“I don't know if it's in place for anybody,” Cotton said. “You can look back 25 to 30 years in this program and there were better lines and not as good of lines. Ideally, every year you get better and better and better and better and better and better and better. But that means, at some point, you win a national championship every year. Are we there yet? No ... but we're on the right step.”
Critics emailing me point to the departure of two highly touted recruits from the 2011 class — Tyler Moore transferred to Florida while Ryan Klachko transferred to Illinois and retired shortly thereafter — that Cotton can't reach the best prospects. His supporters — who include Jackson — point to the production of this overachieving bunch as proof that Cotton knows his stuff. Pelini's in the latter group.
Until Tim Beck's right-hand man — and don't kid yourself, he is — crafts a line with talent, strength, speed and effort reminiscent of Milt Tenopir's finest Pipeline products, Cotton knows: The pressure is there. He feels it. The players feel it. It's a quirk of this particular program, that fans and pundits would care so much about the line. But Cotton signed up for it. And he's not getting off the ride.
“If you go to a program with tradition, you're not only playing for yourself, you're playing for the guys before you,” Cotton said. “And I'm coaching for the guys who coached before me. And if you're any kind of competitor, that's how you're built. That's exactly the way our culture is set up.”
On with the Rewind.
I see you
>> Running back Ameer Abdullah: Against Georgia, I expect to see the midseason Abdullah, who pounded out tough yards vs. Michigan. Not the tired legs from the end of the season.
>> Linebacker Thomas Brown: Coaches love his playmaking ability on scout team. Turn loose the kid in the spring.
>> Georgia nose tackle Kwame Geathers: A giant human being. Nebraska has to control him to win.
>> Georgia linebacker Jones: He'll get his Tuesday regardless of what his teammates do.
>> Quarterback Taylor Martinez: He's 0-4 in conference title games and bowl games combined. He didn't play great in any of them. I suspect he's hungry for Tuesday.
>> Running back Rex Burkhead: It's not his offense anymore. It's Martinez's attack. But maybe Burkhead has one more hour in the Orlando sun.
>> Safeties Daimion Stafford and P.J. Smith: The two guys who must play well on Nebraska's defense Tuesday. Georgia wants to attack with a downfield passing game, and do it with Aaron Murray's play-action fakes. How Murray manipulates Smith and Stafford — or doesn't — may determine how well the Huskers play on defense.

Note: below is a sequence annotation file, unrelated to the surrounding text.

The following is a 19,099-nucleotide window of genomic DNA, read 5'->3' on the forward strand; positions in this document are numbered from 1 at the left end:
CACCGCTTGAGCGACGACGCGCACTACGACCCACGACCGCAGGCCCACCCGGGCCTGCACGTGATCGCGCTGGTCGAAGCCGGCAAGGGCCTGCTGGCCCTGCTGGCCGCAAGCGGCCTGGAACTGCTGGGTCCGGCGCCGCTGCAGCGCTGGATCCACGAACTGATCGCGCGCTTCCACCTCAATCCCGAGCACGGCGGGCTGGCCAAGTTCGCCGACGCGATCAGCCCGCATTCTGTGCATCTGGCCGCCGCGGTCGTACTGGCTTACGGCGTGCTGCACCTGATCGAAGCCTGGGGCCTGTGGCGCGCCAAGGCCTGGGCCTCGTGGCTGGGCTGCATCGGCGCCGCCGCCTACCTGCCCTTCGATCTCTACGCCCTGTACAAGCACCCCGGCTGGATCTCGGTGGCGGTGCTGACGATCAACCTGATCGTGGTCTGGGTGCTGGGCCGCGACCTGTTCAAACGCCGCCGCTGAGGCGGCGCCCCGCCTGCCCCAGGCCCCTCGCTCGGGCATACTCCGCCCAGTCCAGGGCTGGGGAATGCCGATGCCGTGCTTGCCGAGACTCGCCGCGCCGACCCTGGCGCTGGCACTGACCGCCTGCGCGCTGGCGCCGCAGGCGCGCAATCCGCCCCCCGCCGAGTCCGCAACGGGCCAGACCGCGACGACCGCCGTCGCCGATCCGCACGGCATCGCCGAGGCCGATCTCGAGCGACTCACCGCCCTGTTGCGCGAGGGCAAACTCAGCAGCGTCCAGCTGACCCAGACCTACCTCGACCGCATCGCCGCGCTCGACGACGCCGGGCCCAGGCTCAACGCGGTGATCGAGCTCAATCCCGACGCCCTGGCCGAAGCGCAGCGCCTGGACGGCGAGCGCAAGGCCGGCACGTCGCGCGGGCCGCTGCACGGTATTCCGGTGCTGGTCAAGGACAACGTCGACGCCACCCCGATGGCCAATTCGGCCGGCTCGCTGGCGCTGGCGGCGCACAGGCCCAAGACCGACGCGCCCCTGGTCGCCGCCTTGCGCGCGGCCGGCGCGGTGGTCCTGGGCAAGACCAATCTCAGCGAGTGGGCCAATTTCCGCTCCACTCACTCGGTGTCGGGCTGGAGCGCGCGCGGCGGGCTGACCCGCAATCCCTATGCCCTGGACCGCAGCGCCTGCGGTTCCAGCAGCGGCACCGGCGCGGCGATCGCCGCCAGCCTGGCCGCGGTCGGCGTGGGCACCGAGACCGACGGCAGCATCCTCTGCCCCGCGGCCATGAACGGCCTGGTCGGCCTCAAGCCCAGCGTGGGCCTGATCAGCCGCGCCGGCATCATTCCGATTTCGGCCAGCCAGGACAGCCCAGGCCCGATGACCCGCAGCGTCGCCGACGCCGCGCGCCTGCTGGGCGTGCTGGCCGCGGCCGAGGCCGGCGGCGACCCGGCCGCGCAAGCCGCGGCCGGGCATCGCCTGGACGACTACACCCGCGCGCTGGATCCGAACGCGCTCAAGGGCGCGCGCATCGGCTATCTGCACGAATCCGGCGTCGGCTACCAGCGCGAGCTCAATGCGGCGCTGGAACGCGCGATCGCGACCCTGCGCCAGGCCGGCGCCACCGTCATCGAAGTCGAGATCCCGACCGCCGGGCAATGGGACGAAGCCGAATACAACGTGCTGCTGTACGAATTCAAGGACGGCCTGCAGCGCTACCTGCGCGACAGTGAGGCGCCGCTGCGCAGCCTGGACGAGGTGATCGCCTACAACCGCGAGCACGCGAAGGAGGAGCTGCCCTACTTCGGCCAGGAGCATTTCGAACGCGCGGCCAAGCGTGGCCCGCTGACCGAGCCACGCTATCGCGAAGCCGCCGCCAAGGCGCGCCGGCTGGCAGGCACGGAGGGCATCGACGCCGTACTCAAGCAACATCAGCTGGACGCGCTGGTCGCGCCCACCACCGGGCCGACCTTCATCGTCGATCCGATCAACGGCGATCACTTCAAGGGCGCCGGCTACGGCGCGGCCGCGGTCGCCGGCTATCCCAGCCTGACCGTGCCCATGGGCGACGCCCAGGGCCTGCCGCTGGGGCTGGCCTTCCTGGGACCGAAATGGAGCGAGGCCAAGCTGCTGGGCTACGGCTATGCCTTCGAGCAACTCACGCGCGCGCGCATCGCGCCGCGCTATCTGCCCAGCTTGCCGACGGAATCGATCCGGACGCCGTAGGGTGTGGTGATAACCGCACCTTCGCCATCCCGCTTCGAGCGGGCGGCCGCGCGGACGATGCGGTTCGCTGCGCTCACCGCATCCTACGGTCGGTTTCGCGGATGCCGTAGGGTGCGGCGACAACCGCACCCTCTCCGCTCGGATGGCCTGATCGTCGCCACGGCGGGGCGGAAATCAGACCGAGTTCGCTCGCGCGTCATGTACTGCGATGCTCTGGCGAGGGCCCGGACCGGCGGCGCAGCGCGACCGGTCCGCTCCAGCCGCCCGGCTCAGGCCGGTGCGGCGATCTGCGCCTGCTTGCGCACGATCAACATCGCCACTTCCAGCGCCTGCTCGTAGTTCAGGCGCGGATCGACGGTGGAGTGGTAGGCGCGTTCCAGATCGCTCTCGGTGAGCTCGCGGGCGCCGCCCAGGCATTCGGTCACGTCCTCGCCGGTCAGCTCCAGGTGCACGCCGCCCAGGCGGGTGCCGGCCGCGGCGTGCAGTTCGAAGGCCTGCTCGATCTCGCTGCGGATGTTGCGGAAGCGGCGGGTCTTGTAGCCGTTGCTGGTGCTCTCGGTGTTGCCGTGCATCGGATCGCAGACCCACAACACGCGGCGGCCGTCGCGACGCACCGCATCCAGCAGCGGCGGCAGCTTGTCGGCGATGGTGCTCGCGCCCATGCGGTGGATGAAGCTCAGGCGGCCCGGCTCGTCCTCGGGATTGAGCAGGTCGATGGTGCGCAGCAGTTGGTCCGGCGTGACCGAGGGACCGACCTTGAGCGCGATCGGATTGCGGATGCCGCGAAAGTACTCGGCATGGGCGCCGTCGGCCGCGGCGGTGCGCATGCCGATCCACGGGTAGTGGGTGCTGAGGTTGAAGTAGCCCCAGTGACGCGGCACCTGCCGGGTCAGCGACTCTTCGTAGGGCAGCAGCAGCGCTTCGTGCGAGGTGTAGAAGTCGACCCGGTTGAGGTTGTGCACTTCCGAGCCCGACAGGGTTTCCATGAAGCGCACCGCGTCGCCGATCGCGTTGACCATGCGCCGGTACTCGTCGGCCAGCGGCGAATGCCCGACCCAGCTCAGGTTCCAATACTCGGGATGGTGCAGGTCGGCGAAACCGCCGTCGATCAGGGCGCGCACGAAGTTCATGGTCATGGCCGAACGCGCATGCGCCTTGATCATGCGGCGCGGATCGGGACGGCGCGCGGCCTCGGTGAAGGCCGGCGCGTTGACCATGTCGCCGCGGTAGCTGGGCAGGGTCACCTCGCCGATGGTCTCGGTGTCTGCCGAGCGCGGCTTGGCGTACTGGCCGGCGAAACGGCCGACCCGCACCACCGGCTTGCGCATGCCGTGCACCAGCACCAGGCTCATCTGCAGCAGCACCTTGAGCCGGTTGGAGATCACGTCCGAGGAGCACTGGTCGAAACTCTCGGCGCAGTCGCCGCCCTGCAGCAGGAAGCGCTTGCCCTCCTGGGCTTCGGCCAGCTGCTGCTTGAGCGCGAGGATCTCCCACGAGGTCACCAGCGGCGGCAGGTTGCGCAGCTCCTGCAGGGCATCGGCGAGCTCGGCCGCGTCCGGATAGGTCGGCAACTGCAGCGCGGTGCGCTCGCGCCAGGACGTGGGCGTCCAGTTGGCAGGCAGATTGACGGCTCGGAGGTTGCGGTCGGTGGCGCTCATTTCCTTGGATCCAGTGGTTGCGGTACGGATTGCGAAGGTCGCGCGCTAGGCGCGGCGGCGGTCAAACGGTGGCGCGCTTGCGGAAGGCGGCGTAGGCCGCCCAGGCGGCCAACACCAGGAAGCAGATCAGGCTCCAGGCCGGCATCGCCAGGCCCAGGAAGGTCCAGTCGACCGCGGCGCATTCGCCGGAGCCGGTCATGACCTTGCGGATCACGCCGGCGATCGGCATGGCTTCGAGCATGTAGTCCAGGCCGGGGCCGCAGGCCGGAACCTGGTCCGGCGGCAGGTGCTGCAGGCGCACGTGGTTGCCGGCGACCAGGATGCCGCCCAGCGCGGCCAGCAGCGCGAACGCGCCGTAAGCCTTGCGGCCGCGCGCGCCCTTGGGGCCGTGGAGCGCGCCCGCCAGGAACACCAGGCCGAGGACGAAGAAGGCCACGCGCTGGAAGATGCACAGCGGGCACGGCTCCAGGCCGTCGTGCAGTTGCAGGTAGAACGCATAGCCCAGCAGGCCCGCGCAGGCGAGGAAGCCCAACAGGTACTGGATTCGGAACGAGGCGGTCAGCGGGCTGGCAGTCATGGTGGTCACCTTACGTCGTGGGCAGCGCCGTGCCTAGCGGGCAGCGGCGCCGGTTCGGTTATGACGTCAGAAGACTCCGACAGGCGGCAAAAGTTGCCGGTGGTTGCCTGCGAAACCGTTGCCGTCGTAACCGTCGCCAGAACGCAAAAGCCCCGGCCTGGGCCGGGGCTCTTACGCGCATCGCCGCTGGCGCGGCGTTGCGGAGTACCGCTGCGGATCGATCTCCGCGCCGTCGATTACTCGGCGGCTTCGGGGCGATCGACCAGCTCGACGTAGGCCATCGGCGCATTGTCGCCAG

>> Georgia's combination of size and speed: The film tells the story on the Bulldogs' speed. Several trips to practice tell the story on their size. This is an SEC roster, and no, there isn't one quite like it in the Big Ten.
>> Red zone execution: Georgia's red zone defense — No. 13 nationally with 20 touchdowns in 42 opponent trips inside the Bulldogs' 20-yard line — will be a challenge for Beck, who is still perfecting his approach in goal-line situations.
>> Turnover margin: History suggests Nebraska will lose the turnover battle to Georgia.
>> Did Beck deserve a raise? Yes, and I wouldn't be surprised if it's significant. Missouri just promoted 37-year-old Josh Henson — who's never called a play in college — to coordinator with a $500,000 salary. Arkansas will pay $550,000 to its new coordinator, Jim Chaney. Beck, hovering around the $350,000 range, was due for a big bump once his offense produced this year. I expect it to produce even bigger numbers next year.
>> Should the Big Ten consider pulling out of the Capital One Bowl? I vote yes, and maybe I'm being harsh on a place I've visited twice in roughly 12 months. The Citrus Bowl is supposed to undergo a $175 million renovation starting in January 2014, but it's relatively dumpy now, and in a neighborhood that you don't want to explore. (Since I had to do that last year, at 1 a.m., looking for a cab, trust me on this.)
Moreover, Orlando annually hosts 52 million visitors, and it just doesn't raise its eyebrows for this game; there is little-to-no civic excitement for it. If fans are going to pay thousands to travel somewhere for a game, shouldn't they be the most important game in town?
>> What's a good Big Ten goal for Tim Miles and Nebraska basketball? In the nation's best basketball league, NU could finish with a 6-12 conference record — 15-16 overall — and Husker hoopheads I know would be perfectly satisfied.
>> 2,754: Rushing yards for Husker recruit Adam Taylor in his senior season at Katy (Texas) High School. He scored 44 touchdowns. Has any Husker recruit had a better single season? If you know, shoot me an email.
>> 1,577: Points scored by Nebraska guard Tyronn Lue in his Husker career. Lue will be inducted into NU's Basketball Hall of Fame on Feb. 16.
>> Eight: Big Ten players named to the main (not alternate) Pro Bowl rosters. None of them were Huskers. The SEC had 17.
You've read enough about Georgia to get an honorary milk bone. A quick thought: I think the Bulldogs' offense will be motivated — because their quarterback Murray is motivated, wants to win and maybe put on a good show for potential NFL scouts. I actually wonder about the Bulldogs' defense, though. Chemistry is not its strong suit, and if Georgia plays its man-to-man pass defense, it'll open up opportunities for Martinez to run.
Football weather — to the chagrin of fans hoping for the heat.